Online harm: Minister Rodriguez says it happens
Canadian Heritage Minister Pablo Rodriguez said that in the face of considerable attention to the increase in hate and harassment online, the federal government believes it has an “obligation” to push forward legislative changes and regulations to stifle harmful content.
“There is a consensus that we have to do something. Not everyone agrees on what exactly, but the fact that the status quo is not possible. And whoever says ‘oh no, no, you shouldn’t do anything about it’ a to justify why the status quo is acceptable,” Rodriguez told reporters at the Liberal cabinet retreat in Vancouver, referring to his ongoing consultations on the plan.
Rodriguez said that while the internet has brought many benefits, “people see things they shouldn’t see on the internet, face threats, get all kinds of things, very nasty things…and it is our obligation as a government to act.”
As CTVNews.ca previously reported, after receiving heaps of widely critical feedback and returning to the drawing board with the help of experts over the past few months, sources familiar with the matter said the government always considering how to approach complex legislation.
The pledge originated with the intention of requiring “providers of online communication services”, such as Facebook, YouTube, Twitter, Instagram and TikTok, to be more accountable and transparent in dealing with five types of harmful content. on their platforms: hate speech, exploitation of children, sharing of non-consensual images, incitement to violence and terrorism.
The Liberals’ intent in promising to advance an ‘online safety’ bill, they say, was to ensure that the kinds of behavior that are illegal in person are also illegal online, emphasizing on public content.
Among the ideas put forward in the government’s initial proposal were the implementation of a 24-hour takedown requirement for content deemed harmful; require platforms to provide data on their algorithms and provide justification for when action is taken on flagged posts; and the installation of a new system allowing Canadians to appeal platform decisions regarding content moderation.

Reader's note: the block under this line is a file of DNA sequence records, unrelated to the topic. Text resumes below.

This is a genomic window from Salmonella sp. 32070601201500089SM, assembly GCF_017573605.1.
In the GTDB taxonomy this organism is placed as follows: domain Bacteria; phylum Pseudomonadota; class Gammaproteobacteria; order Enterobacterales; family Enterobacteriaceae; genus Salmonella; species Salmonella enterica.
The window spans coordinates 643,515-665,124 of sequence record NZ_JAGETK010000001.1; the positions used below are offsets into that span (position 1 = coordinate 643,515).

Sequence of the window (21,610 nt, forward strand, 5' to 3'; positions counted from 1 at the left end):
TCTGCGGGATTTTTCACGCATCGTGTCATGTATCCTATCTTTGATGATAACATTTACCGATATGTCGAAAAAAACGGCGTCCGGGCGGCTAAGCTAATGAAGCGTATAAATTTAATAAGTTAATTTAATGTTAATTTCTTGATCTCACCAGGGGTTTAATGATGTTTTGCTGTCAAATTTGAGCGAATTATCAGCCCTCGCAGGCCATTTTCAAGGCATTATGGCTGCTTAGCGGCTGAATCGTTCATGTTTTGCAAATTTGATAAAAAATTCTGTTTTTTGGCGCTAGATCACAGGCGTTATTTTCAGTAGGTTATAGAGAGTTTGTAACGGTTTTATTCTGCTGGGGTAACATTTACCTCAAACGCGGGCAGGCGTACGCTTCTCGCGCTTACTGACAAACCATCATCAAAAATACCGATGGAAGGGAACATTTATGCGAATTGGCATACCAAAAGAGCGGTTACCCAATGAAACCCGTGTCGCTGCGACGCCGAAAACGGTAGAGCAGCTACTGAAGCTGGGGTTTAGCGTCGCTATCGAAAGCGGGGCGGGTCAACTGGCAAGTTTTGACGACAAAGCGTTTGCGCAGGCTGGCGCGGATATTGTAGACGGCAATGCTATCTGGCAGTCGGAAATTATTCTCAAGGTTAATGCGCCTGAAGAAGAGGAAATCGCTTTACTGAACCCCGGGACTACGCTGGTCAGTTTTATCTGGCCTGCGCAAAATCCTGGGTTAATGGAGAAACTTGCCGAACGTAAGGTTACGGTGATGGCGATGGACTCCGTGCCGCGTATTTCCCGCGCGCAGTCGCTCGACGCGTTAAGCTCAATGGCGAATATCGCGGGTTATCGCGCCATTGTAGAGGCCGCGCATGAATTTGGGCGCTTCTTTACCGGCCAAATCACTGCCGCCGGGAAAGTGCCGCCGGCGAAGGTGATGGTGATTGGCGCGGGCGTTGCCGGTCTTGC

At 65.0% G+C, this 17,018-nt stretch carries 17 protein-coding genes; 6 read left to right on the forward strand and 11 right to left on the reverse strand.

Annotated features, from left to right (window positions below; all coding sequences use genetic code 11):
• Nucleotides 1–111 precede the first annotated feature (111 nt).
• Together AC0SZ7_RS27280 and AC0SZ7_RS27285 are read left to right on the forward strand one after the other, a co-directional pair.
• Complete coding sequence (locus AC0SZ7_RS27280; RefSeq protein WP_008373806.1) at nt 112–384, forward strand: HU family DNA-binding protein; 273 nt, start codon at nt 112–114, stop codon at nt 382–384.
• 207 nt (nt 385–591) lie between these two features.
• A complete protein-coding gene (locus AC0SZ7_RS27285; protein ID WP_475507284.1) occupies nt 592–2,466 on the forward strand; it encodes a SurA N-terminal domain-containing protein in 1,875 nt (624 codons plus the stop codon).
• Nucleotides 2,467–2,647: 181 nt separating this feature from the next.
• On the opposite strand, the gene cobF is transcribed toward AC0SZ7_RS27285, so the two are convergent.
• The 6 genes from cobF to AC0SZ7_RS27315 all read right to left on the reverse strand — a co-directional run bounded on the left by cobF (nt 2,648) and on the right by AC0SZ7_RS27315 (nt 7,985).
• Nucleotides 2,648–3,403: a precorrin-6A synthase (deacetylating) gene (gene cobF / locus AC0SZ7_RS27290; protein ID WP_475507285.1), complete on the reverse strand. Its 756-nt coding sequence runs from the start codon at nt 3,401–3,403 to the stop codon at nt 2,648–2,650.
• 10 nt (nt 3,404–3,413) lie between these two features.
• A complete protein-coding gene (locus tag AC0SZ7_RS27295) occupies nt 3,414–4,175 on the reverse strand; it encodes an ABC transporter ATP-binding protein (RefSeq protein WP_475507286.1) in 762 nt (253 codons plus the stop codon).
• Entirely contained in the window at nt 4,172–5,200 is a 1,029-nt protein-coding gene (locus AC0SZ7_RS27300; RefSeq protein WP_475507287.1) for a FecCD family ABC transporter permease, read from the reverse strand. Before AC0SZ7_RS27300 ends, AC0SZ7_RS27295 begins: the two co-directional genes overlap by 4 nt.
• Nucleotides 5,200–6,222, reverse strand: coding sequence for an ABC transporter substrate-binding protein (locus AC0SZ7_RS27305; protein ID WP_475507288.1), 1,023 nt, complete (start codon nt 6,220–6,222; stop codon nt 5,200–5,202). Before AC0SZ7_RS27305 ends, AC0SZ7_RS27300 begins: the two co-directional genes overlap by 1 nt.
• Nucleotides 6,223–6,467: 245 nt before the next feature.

Beyond seeking expert advice, this summer Rodriguez and his department’s top officials traveled across the country to host roundtables with stakeholders and representatives of minority groups. Public hearings to hear Canadians’ concerns are expected to continue into the fall, to better shed light on the scope of the legislation.
Referencing some of the pushbacks that have arisen from the government’s plans – including accusations of infringing on free speech – Rodriguez said free speech is “fundamental” to this legislation.
“But at the same time, if people say ‘oh no, I’m not going online anymore, I’m not commenting anymore, I’m not writing anymore because I’m scared’, then you’re limiting freedom of expression. We don’t don’t want that,” the minister said.
The Liberals have already exceeded their campaign pledge to pass a “balanced and focused” online harms bill within the first 100 days of their 2021 post-election mandate.
Given the significant work that remains before the bill is completed, sources told CTVNews.ca that this fall is unlikely to happen, with early 2023 seeming to be the most realistic timeframe.
Asked Wednesday about the bill’s current timeline, Rodriguez did not elaborate, saying he hopes to introduce it “as soon as possible.”